There is a logic to why things were done the way they were done.

You and I disagree on whether waiting periods for pre-existing conditions are sufficient to fix the adverse selection problem. I think they are woefully inadequate. What you will likely see is young healthy people opting for the least expensive coverage they can find.. Whereas older, sick people will opt for more comprehensive insurance making those policies prohibitively expensive. To fix that problem, the legislation mandates fairly high minimum coverage levels, which obviates the need for the waiting periods and other things you recommend.
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Old 05-10-2010, 03:59 PM   #66
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Most of this list can be summarized as "adverse selection problem" and it is remedied by several of the things you also list. So 2, 3, & 4 are addressed by things like 5 & 6.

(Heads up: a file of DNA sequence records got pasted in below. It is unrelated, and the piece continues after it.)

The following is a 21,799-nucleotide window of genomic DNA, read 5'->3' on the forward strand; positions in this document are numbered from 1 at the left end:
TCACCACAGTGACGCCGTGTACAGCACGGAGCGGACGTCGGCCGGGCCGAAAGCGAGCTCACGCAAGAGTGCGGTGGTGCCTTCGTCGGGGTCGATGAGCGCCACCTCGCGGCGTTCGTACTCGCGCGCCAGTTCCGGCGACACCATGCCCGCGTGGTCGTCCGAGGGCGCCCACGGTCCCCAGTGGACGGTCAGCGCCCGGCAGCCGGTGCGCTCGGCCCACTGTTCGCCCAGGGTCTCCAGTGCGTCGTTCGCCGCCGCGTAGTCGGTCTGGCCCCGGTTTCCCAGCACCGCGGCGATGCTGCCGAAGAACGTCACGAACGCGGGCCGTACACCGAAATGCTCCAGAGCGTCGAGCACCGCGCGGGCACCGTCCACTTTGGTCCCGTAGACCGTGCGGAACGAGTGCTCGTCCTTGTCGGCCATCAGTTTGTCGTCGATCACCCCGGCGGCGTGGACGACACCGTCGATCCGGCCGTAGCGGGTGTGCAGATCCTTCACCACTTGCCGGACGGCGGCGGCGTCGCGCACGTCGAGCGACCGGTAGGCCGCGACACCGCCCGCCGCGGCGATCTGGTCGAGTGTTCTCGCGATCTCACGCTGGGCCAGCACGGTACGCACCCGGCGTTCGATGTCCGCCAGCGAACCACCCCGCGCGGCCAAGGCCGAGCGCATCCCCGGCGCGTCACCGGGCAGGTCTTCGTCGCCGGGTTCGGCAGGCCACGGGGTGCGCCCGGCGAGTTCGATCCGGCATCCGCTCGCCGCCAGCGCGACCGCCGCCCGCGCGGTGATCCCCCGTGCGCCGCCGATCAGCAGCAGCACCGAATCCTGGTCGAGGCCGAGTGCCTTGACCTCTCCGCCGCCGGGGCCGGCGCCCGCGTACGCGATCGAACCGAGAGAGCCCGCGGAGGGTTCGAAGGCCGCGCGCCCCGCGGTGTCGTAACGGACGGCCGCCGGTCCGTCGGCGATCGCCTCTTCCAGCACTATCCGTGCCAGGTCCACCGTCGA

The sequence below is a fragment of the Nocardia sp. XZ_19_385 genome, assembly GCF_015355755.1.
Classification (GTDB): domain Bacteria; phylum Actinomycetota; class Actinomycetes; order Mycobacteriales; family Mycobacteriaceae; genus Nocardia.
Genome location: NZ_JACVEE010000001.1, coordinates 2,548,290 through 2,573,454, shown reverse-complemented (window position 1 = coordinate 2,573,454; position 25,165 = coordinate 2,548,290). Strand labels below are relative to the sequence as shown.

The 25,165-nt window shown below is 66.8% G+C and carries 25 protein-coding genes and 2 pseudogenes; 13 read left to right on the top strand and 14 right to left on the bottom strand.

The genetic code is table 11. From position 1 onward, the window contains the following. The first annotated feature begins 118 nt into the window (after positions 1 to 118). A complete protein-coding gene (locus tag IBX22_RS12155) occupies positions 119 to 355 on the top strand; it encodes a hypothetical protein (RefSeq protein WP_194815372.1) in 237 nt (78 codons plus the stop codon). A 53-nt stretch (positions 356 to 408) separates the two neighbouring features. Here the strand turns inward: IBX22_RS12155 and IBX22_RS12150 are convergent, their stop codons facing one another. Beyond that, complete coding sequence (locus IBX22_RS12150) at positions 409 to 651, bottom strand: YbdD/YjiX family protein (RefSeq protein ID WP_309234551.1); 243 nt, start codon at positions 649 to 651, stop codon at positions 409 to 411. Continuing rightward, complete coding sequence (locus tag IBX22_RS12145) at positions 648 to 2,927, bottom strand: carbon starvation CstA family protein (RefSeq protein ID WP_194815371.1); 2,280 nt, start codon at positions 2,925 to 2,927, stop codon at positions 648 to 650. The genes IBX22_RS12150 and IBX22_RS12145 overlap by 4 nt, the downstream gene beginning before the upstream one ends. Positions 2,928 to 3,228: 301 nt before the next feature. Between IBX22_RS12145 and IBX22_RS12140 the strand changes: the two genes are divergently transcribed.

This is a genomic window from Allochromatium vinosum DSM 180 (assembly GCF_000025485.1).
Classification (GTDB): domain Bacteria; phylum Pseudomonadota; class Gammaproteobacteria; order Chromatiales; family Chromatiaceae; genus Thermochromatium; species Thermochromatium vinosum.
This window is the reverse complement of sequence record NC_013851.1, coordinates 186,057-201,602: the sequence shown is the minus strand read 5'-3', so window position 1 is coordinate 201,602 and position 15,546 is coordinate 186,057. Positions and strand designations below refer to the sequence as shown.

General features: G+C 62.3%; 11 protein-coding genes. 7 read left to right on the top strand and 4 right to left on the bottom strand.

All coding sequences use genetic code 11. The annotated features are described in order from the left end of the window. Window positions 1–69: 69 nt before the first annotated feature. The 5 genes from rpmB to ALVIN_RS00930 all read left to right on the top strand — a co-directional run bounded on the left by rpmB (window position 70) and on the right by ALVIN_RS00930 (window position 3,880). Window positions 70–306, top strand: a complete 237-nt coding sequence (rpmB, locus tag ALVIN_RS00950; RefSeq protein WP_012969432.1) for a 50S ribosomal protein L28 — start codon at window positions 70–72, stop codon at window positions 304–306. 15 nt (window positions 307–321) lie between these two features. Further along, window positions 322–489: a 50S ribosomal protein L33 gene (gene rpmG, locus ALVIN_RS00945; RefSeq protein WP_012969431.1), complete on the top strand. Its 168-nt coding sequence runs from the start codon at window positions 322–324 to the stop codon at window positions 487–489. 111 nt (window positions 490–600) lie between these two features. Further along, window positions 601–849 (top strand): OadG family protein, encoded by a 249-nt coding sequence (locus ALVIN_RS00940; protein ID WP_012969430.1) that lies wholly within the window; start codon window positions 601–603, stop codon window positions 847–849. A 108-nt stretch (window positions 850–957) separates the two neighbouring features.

You never responded to my question on subsidies earlier in the thread, but 7 covers 9.

There is a logic to why things were done the way they were done.

You and I disagree on whether waiting periods for pre-existing conditions are sufficient to fix the adverse selection problem. I think they are woefully inadequate. I think what you will see is young healthy people opting for the least expensive coverage they can find.. Whereas older, sick people will opt for more comprehensive insurance making those policies prohibitively expensive. To fix that problem, the legislation mandates fairly high minimum coverage levels, which obviates the need for the waiting periods and other things you recommend.
I'm not sure what your earlier question was...re-post it? What happens when #7 doesn't cover #9 because #9 ends up being 4 times the estimated amount? Will #7 go up 400% to cover it?